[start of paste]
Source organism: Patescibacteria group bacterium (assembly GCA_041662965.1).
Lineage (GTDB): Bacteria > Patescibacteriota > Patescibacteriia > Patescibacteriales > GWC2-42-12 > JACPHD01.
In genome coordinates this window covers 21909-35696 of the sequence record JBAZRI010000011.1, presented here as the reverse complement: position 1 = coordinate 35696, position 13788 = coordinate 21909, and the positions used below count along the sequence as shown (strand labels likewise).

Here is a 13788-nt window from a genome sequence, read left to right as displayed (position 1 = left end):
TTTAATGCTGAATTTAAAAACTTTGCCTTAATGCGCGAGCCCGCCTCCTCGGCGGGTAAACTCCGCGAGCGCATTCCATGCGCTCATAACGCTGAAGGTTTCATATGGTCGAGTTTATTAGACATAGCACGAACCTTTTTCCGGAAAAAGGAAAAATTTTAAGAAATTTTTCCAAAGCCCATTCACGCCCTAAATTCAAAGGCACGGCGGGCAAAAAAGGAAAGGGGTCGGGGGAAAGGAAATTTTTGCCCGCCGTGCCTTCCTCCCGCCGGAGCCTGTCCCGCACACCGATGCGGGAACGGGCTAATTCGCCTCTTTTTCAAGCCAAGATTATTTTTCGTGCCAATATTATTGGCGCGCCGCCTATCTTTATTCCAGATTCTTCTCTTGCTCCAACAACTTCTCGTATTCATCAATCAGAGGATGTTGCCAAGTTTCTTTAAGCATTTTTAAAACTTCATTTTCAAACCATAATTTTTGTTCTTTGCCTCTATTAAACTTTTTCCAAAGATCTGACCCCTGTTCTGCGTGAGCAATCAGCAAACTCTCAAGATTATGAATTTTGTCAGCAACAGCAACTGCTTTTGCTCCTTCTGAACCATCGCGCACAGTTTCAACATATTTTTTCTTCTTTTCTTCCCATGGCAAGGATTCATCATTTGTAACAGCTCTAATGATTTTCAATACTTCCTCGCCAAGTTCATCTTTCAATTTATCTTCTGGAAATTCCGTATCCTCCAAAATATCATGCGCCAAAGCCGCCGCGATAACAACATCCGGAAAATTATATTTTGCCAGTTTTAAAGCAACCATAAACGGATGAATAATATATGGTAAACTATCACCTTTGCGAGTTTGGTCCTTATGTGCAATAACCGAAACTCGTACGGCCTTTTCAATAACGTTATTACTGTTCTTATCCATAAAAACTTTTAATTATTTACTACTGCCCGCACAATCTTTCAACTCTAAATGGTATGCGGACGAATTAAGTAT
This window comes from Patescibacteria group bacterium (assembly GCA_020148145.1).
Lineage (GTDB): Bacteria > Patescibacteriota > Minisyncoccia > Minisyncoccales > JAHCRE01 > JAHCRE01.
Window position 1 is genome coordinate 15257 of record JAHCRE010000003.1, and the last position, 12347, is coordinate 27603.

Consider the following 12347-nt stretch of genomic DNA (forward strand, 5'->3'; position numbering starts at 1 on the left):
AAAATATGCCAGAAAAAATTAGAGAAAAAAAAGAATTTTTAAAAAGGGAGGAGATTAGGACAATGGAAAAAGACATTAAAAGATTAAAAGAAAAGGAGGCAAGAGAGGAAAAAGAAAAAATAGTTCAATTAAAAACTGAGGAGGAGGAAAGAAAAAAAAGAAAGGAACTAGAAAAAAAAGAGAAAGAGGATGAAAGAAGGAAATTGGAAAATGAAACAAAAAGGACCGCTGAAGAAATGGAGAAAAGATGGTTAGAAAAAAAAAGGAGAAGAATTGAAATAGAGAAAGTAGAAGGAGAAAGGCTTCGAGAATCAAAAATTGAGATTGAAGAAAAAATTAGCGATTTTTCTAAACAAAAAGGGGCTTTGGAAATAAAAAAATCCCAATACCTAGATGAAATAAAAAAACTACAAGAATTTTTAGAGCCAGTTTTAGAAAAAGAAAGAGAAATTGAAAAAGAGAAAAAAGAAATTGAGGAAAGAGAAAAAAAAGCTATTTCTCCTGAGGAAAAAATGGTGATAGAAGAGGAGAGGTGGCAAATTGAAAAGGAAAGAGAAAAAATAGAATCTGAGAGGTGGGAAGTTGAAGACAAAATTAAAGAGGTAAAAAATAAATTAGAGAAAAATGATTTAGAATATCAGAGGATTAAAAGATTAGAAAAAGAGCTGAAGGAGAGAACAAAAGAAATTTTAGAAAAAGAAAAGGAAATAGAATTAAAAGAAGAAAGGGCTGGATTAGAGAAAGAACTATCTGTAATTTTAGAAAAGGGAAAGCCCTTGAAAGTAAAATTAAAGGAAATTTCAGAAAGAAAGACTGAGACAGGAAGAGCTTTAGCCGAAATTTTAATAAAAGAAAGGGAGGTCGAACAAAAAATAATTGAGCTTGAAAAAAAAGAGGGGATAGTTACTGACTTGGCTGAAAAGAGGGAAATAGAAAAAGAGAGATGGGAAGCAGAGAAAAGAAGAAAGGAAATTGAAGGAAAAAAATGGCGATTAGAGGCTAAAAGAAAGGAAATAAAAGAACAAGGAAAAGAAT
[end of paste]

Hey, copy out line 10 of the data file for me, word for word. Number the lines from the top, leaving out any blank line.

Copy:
AAAATATGCCAGAAAAAATTAGAGAAAAAAAAGAATTTTTAAAAAGGGAGGAGATTAGGACAATGGAAAAAGACATTAAAAGATTAAAAGAAAAGGAGGCAAGAGAGGAAAAAGAAAAAATAGTTCAATTAAAAACTGAGGAGGAGGAAAGAAAAAAAAGAAAGGAACTAGAAAAAAAAGAGAAAGAGGATGAAAGAAGGAAATTGGAAAATGAAACAAAAAGGACCGCTGAAGAAATGGAGAAAAGATGGTTAGAAAAAAAAAGGAGAAGAATTGAAATAGAGAAAGTAGAAGGAGAAAGGCTTCGAGAATCAAAAATTGAGATTGAAGAAAAAATTAGCGATTTTTCTAAACAAAAAGGGGCTTTGGAAATAAAAAAATCCCAATACCTAGATGAAATAAAAAAACTACAAGAATTTTTAGAGCCAGTTTTAGAAAAAGAAAGAGAAATTGAAAAAGAGAAAAAAGAAATTGAGGAAAGAGAAAAAAAAGCTATTTCTCCTGAGGAAAAAATGGTGATAGAAGAGGAGAGGTGGCAAATTGAAAAGGAAAGAGAAAAAATAGAATCTGAGAGGTGGGAAGTTGAAGACAAAATTAAAGAGGTAAAAAATAAATTAGAGAAAAATGATTTAGAATATCAGAGGATTAAAAGATTAGAAAAAGAGCTGAAGGAGAGAACAAAAGAAATTTTAGAAAAAGAAAAGGAAATAGAATTAAAAGAAGAAAGGGCTGGATTAGAGAAAGAACTATCTGTAATTTTAGAAAAGGGAAAGCCCTTGAAAGTAAAATTAAAGGAAATTTCAGAAAGAAAGACTGAGACAGGAAGAGCTTTAGCCGAAATTTTAATAAAAGAAAGGGAGGTCGAACAAAAAATAATTGAGCTTGAAAAAAAAGAGGGGATAGTTACTGACTTGGCTGAAAAGAGGGAAATAGAAAAAGAGAGATGGGAAGCAGAGAAAAGAAGAAAGGAAATTGAAGGAAAAAAATGGCGATTAGAGGCTAAAAGAAAGGAAATAAAAGAACAAGGAAAAGAAT